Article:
Brand building through storytelling

My midlife brain is an overstuffed attic

My childhood home had an attic piled high with mysterious oddments dating back to before my birth. My mother’s doctoral thesis and her academic medals, gleaming like coins from a pirate’s hoard. A fearsome-looking contraption the size of a hog, with wooden rollers that purported to melt away fat. Miles of rick-rack, tangles of yellowed lace and buttons by the bagful—all purchased for a song at auctions on the chance that they might prove useful, when in fact they were destined for the rickety chest of drawers that I liked to pick through on aimless afternoons.

The attic put me in mind of the enchanted places found by children in books, down a rabbit hole or through a wardrobe. It had its own weather, suffocatingly hot or so cold that you needed your heaviest sweater. Nails protruded from the ceiling, which sloped so sharply that the only place to stand upright was dead centre, beside the naked bulb that provided the only illumination.

I could see just well enough to pull my favourite party frock out of the dress-up trunk (a cast-off of my aunt’s, it had a Marilyn Monroe-ish halter top and rhinestones all over the skirt). The two adjacent trunks held my creative life and my sister’s—every block-lettered story, every crayon drawing, every fashion magazine created at the dining room table. My precious pink satin toe shoes, barely worn, dangled from a hook on the wall. I had dreamed of those shoes through years of ballet class, and I wept when my mother decided they were bad for my feet. But at least she had saved me the shoes, more impossibly tiny with each passing year. At the Maynard house nothing ever went to the dump.

It was my sister who emptied that house after our mother’s death—a monumental chore that fell to her because she lived within driving distance. I can practically hear the chorus of disapproving sighs from similarly burdened sisters all over this continent. (Okay, I admit it. I should have lent a hand—and maybe a shovel.) Joyce was still excavating 50 years of Maynard family history when she called to ask if I wanted my trunk load of juvenilia. “Pitch it all,” I said. “About time!”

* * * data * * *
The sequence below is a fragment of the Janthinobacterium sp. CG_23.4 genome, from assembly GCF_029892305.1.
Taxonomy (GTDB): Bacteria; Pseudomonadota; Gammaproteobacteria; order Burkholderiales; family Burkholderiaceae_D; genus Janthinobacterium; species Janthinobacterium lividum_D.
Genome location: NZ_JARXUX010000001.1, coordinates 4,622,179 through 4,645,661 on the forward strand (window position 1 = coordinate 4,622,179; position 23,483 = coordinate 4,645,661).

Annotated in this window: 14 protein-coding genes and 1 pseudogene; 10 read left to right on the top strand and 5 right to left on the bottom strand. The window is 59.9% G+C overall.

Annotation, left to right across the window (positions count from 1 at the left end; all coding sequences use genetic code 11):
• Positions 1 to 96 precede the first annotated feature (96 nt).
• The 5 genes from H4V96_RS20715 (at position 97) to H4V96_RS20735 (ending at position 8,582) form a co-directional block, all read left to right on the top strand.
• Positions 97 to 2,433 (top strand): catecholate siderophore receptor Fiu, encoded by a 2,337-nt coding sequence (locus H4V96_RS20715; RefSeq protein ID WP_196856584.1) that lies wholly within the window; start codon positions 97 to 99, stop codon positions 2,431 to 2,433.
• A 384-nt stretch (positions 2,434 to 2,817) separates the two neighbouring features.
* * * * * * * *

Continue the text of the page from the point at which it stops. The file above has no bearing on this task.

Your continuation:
Twenty years later, I wonder if the attic still exists. For all I know it’s an en suite bathroom now, with a skylight and a Jacuzzi. Meanwhile my head has morphed into a mental attic, packed to the rafters with the flotsam and jetsam from 60 years of living. I’m never sure what’s there until I start poking around. Then impressions spill out like scraps of multi-coloured tulle from one of those overstuffed drawers.

A while ago I received an e-mail message from Susan, who used to play with me while our mothers talked of grownup matters. I’d forgotten all about Susan, who was several years younger and therefore my notion of a second-class friend. But suddenly she came into focus. I remembered how I envied Susan for living in a house with a TV (on its miniature porthole of a screen, we used to watch Susan’s favourite stars, Roy Rogers and Dale Evans). I remembered the two of us being dragged to ballroom dancing classes with a swarthy and rumpled-looking teacher who fancied himself a dashing Latin in the Desi Arnaz tradition. I remembered how I wept when Susan’s mother gave me a comically disastrous home permanent. But of course it could have been worse. The person who bore the brunt of these amateur hair humiliations was none other than Susan herself.

In those days my memory was like a kid’s closet—I could pretty much eyeball the works. Now it’s a crazy jumble of milestones that no one else alive remembers (the time, to the minute, of my sister’s birth in 1953) and trivia you’d think no reasonable person could remember (jingles for defunct cleaning products).

I’d like to send some of this stuff to the dump and clear space for more worthy memories, like all three incomparably lovely quatrains of “The Lake Isle of Innisfree,” which my father used to recite to us at bedtime. I was once fool enough to pit my “Innisfree” recitation against an Irishman’s—in a bar, worse yet. Of course the Irishman won (trust the Irish to know their Yeats, even several drinks to the wind). But if my father could have been beside me, I’d have had a fighting chance. Then I’d have heard every word in the deep heart’s core.

I remember every cat I’ve had. Click here to learn why each one was special.

Posted by Rona

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